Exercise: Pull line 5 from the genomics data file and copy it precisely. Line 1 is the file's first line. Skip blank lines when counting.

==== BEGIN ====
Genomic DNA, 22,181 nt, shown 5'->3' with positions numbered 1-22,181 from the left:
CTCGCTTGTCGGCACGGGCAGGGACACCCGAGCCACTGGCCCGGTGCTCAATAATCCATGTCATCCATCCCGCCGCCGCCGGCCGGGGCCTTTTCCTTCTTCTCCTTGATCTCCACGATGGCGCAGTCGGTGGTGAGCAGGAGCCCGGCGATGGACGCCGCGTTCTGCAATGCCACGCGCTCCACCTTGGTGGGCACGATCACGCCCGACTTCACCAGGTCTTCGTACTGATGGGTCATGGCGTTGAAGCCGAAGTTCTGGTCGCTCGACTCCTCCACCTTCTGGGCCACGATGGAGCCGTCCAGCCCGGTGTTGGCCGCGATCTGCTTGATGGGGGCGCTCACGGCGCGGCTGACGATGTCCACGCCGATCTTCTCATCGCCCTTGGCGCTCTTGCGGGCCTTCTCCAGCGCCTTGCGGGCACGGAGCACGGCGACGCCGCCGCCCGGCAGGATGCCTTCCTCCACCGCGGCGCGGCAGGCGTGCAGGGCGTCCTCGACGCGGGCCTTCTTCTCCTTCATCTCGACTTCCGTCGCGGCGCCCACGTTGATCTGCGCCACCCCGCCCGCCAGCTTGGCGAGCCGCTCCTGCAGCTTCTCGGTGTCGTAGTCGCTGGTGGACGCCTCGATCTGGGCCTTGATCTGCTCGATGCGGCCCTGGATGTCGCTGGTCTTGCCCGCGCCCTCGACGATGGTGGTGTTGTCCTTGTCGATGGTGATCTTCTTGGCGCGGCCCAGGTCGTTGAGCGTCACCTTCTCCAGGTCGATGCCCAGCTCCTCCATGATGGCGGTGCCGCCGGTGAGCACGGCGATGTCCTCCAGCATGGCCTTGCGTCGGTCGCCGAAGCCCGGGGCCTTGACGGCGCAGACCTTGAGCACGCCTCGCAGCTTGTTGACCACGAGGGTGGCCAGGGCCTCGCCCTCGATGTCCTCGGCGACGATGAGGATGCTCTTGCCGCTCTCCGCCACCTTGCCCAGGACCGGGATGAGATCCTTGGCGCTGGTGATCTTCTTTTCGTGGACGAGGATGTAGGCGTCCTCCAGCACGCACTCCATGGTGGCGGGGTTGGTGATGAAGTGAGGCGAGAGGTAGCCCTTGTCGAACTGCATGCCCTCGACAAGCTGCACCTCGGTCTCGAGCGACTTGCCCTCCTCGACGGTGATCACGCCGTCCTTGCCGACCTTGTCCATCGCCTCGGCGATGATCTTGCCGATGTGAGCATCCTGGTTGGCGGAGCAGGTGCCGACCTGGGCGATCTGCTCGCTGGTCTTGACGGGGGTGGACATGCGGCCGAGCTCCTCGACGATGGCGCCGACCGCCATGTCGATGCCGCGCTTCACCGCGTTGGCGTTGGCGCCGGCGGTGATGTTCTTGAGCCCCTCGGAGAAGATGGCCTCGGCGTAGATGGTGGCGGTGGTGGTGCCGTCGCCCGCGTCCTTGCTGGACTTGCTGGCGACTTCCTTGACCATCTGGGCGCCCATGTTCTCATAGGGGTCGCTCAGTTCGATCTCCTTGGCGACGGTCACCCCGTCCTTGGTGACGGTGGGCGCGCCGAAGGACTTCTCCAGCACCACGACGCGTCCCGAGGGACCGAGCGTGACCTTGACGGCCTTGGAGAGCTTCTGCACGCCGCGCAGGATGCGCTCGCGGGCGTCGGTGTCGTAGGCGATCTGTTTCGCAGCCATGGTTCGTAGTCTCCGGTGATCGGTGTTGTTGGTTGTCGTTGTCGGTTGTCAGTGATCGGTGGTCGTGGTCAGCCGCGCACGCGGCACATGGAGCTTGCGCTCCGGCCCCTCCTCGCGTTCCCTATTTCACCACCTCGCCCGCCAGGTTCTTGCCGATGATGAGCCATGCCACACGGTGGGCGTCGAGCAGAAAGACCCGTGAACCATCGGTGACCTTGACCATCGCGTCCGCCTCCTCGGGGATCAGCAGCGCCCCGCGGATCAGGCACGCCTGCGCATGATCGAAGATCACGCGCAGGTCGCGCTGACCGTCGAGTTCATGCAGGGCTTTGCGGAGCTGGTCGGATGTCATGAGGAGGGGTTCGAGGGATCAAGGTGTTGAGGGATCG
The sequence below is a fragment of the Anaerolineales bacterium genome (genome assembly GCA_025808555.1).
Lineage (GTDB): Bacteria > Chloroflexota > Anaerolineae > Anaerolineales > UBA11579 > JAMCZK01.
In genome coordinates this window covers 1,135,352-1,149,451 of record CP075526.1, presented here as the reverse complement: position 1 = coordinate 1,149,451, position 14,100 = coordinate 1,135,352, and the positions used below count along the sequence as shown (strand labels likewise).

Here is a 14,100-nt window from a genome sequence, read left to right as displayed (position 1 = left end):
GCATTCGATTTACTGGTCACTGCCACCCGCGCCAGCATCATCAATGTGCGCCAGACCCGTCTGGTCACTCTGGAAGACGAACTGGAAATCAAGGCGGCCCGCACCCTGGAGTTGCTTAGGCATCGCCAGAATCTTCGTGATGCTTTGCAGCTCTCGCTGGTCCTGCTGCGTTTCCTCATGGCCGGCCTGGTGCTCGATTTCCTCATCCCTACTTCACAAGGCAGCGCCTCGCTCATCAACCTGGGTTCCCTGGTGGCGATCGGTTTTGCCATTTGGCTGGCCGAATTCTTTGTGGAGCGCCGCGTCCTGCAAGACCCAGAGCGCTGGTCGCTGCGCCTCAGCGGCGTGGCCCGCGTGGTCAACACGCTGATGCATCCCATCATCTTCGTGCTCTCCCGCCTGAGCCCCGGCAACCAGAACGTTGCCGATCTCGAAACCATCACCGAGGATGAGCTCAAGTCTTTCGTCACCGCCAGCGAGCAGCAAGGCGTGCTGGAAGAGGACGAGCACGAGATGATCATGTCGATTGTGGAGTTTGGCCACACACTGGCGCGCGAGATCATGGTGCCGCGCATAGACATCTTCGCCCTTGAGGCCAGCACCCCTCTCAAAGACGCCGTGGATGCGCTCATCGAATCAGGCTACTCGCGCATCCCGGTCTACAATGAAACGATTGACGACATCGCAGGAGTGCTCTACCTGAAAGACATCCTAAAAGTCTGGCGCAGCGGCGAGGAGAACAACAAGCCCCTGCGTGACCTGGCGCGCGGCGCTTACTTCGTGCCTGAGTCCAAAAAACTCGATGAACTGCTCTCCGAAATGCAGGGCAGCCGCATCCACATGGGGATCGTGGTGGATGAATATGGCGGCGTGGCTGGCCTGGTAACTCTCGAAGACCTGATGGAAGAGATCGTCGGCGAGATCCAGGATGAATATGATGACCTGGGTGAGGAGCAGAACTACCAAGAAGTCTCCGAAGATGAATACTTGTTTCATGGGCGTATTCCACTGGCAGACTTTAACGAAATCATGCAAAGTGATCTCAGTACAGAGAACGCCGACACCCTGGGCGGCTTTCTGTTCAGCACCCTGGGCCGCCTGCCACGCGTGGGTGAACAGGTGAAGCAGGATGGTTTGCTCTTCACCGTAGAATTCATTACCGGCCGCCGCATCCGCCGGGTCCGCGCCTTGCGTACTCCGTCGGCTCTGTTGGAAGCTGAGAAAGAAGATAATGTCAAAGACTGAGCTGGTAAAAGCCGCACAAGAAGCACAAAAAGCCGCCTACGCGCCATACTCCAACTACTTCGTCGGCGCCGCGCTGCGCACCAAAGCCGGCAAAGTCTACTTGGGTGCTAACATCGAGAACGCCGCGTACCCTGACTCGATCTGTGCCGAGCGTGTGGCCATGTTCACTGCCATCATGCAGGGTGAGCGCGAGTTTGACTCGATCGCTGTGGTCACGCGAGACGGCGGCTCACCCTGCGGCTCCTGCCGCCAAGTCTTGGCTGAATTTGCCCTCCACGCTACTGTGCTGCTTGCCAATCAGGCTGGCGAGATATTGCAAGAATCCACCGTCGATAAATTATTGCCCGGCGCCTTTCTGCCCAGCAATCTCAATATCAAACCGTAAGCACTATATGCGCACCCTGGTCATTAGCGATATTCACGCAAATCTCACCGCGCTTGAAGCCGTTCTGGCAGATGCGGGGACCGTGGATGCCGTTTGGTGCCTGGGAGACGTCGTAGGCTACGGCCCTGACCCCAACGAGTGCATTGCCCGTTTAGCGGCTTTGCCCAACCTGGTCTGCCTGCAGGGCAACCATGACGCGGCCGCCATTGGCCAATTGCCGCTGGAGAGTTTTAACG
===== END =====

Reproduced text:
In genome coordinates this window covers 1,135,352-1,149,451 of record CP075526.1, presented here as the reverse complement: position 1 = coordinate 1,149,451, position 14,100 = coordinate 1,135,352, and the positions used below count along the sequence as shown (strand labels likewise).